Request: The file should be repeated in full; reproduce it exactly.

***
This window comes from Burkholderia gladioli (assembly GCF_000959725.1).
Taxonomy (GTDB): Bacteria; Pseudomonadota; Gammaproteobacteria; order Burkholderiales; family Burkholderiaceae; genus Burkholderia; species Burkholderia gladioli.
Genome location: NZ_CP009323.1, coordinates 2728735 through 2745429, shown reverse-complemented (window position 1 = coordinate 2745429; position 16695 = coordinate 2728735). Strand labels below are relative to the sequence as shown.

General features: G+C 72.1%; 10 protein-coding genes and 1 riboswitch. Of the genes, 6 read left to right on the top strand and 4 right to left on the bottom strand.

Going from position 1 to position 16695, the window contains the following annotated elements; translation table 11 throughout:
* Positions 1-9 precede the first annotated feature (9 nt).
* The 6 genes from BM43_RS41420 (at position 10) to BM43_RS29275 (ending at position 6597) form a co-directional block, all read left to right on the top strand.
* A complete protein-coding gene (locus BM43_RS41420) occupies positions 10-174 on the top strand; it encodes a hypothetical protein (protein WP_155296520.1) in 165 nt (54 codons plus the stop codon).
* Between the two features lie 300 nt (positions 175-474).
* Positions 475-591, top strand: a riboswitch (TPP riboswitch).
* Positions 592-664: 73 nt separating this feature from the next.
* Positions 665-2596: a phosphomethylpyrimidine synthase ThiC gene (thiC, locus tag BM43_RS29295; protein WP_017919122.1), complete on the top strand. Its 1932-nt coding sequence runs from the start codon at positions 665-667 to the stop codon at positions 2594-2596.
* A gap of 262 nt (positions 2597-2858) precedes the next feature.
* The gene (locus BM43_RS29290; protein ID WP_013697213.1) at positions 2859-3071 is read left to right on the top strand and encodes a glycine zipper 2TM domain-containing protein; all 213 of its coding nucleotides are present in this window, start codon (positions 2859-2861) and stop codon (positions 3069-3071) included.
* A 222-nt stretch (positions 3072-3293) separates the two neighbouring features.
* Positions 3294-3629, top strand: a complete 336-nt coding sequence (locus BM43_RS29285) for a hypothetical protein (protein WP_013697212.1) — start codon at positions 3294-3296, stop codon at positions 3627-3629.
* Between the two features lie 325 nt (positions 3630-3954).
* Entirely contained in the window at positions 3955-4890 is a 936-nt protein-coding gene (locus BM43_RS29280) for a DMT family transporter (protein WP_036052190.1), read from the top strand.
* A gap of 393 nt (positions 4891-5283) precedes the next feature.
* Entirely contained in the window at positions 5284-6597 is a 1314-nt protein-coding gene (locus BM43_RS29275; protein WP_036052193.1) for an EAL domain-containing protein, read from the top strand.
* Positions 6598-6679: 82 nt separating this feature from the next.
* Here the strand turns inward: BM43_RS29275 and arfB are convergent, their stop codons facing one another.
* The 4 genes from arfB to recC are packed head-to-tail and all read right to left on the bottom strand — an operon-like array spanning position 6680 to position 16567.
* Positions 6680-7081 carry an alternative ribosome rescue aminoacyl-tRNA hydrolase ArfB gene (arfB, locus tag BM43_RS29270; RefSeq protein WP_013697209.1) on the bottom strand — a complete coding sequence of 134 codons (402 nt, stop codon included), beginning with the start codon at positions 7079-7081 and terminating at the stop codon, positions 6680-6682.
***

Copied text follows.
This window comes from Burkholderia gladioli (assembly GCF_000959725.1).
Taxonomy (GTDB): Bacteria; Pseudomonadota; Gammaproteobacteria; order Burkholderiales; family Burkholderiaceae; genus Burkholderia; species Burkholderia gladioli.
Genome location: NZ_CP009323.1, coordinates 2728735 through 2745429, shown reverse-complemented (window position 1 = coordinate 2745429; position 16695 = coordinate 2728735). Strand labels below are relative to the sequence as shown.

General features: G+C 72.1%; 10 protein-coding genes and 1 riboswitch. Of the genes, 6 read left to right on the top strand and 4 right to left on the bottom strand.

Going from position 1 to position 16695, the window contains the following annotated elements; translation table 11 throughout:
* Positions 1-9 precede the first annotated feature (9 nt).
* The 6 genes from BM43_RS41420 (at position 10) to BM43_RS29275 (ending at position 6597) form a co-directional block, all read left to right on the top strand.
* A complete protein-coding gene (locus BM43_RS41420) occupies positions 10-174 on the top strand; it encodes a hypothetical protein (protein WP_155296520.1) in 165 nt (54 codons plus the stop codon).
* Between the two features lie 300 nt (positions 175-474).
* Positions 475-591, top strand: a riboswitch (TPP riboswitch).
* Positions 592-664: 73 nt separating this feature from the next.
* Positions 665-2596: a phosphomethylpyrimidine synthase ThiC gene (thiC, locus tag BM43_RS29295; protein WP_017919122.1), complete on the top strand. Its 1932-nt coding sequence runs from the start codon at positions 665-667 to the stop codon at positions 2594-2596.
* A gap of 262 nt (positions 2597-2858) precedes the next feature.
* The gene (locus BM43_RS29290; protein ID WP_013697213.1) at positions 2859-3071 is read left to right on the top strand and encodes a glycine zipper 2TM domain-containing protein; all 213 of its coding nucleotides are present in this window, start codon (positions 2859-2861) and stop codon (positions 3069-3071) included.
* A 222-nt stretch (positions 3072-3293) separates the two neighbouring features.
* Positions 3294-3629, top strand: a complete 336-nt coding sequence (locus BM43_RS29285) for a hypothetical protein (protein WP_013697212.1) — start codon at positions 3294-3296, stop codon at positions 3627-3629.
* Between the two features lie 325 nt (positions 3630-3954).
* Entirely contained in the window at positions 3955-4890 is a 936-nt protein-coding gene (locus BM43_RS29280) for a DMT family transporter (protein WP_036052190.1), read from the top strand.
* A gap of 393 nt (positions 4891-5283) precedes the next feature.
* Entirely contained in the window at positions 5284-6597 is a 1314-nt protein-coding gene (locus BM43_RS29275; protein WP_036052193.1) for an EAL domain-containing protein, read from the top strand.
* Positions 6598-6679: 82 nt separating this feature from the next.
* Here the strand turns inward: BM43_RS29275 and arfB are convergent, their stop codons facing one another.
* The 4 genes from arfB to recC are packed head-to-tail and all read right to left on the bottom strand — an operon-like array spanning position 6680 to position 16567.
* Positions 6680-7081 carry an alternative ribosome rescue aminoacyl-tRNA hydrolase ArfB gene (arfB, locus tag BM43_RS29270; RefSeq protein WP_013697209.1) on the bottom strand — a complete coding sequence of 134 codons (402 nt, stop codon included), beginning with the start codon at positions 7079-7081 and terminating at the stop codon, positions 6680-6682.